The study of a set of fossils of plants attributed to a species endemic to the island of Madeira, Melanoselinum decipiens, was recently published in the prestigious scientific journal TAXON of the International Association for Plant Taxonomy. Despite the common name of this plant is celery, it is known, through molecular studies, that it belongs to the group of carrots, which evolved into an island woody habit, becoming a giant carrot. This study reveals the presence of carrot plants with giant stems and leaves 1.3 million years ago on the island of Madeira. It is the oldest carrot fossil currently known worldwide and the first time that a plant fossil with evolution to island gigantism has been described.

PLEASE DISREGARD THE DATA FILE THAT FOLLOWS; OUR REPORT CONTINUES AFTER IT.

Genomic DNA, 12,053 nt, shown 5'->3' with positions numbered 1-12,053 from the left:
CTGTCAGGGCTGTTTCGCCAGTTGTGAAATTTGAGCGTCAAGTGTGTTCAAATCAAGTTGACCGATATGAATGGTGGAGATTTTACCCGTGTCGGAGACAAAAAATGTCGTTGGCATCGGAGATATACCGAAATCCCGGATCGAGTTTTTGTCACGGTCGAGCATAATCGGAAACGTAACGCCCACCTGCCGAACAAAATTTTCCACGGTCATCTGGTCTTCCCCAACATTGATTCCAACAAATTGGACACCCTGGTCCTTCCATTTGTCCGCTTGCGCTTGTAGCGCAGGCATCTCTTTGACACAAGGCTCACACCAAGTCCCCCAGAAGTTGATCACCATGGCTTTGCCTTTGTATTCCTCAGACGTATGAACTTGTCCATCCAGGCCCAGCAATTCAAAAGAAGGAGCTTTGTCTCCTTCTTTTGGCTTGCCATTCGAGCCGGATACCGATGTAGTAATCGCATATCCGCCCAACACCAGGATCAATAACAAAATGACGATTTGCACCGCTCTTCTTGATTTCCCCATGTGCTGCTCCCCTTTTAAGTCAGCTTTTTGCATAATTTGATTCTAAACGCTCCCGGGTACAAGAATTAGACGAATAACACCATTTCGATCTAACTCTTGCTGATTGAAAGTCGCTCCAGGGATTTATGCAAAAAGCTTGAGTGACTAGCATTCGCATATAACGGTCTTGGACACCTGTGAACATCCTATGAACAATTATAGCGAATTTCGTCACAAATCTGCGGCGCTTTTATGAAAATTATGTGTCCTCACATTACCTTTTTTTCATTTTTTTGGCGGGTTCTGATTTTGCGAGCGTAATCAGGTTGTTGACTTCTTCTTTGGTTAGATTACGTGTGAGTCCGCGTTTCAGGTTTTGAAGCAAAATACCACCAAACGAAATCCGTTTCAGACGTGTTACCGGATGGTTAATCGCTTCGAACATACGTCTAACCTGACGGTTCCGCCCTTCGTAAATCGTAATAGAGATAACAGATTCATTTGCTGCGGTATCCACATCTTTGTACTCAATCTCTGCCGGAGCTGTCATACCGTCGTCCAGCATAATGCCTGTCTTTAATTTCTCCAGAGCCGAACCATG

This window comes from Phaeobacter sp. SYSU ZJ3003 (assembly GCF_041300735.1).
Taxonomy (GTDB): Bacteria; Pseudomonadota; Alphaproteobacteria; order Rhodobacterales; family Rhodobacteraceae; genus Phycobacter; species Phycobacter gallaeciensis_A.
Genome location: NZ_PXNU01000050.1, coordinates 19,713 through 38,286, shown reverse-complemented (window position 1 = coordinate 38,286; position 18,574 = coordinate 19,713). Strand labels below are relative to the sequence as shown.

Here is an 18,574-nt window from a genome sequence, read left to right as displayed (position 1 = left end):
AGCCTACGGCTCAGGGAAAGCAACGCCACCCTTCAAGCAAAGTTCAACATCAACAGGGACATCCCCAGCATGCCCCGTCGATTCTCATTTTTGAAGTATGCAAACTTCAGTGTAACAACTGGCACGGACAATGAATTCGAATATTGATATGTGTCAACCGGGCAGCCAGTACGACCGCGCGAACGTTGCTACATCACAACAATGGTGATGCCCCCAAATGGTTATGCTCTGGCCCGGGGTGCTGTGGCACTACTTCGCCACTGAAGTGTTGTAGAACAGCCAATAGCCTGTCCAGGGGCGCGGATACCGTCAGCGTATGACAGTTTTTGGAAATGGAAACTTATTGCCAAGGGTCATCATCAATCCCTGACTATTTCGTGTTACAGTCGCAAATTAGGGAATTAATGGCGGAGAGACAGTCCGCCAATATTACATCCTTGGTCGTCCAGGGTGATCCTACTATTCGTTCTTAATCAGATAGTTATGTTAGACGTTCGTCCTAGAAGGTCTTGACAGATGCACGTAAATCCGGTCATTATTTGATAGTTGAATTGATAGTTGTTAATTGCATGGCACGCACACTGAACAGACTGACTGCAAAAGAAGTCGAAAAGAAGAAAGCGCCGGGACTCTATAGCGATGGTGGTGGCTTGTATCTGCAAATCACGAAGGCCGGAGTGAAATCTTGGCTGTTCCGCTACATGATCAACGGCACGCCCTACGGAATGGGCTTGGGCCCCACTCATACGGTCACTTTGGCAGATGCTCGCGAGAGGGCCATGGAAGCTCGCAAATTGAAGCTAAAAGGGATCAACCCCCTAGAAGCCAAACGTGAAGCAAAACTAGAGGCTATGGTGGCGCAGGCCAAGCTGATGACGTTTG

The study was developed by Carlos A. Góis-Marques, Ph.D. student at the Departmento de Geologia da Faculdade de Ciências da Universidade de Lisboa (FCUL) with supervision of the professor of the FCUL and researcher of the Instituto Dom Luiz (IDL), José Madeira, in colaboration with researchers of the Universidad de La Laguna, Madeira Botanical Group of the Universidade da Madeira, and CIBIO InBIO.
This publication was widely publicized in the media. Here are some links to news about this work: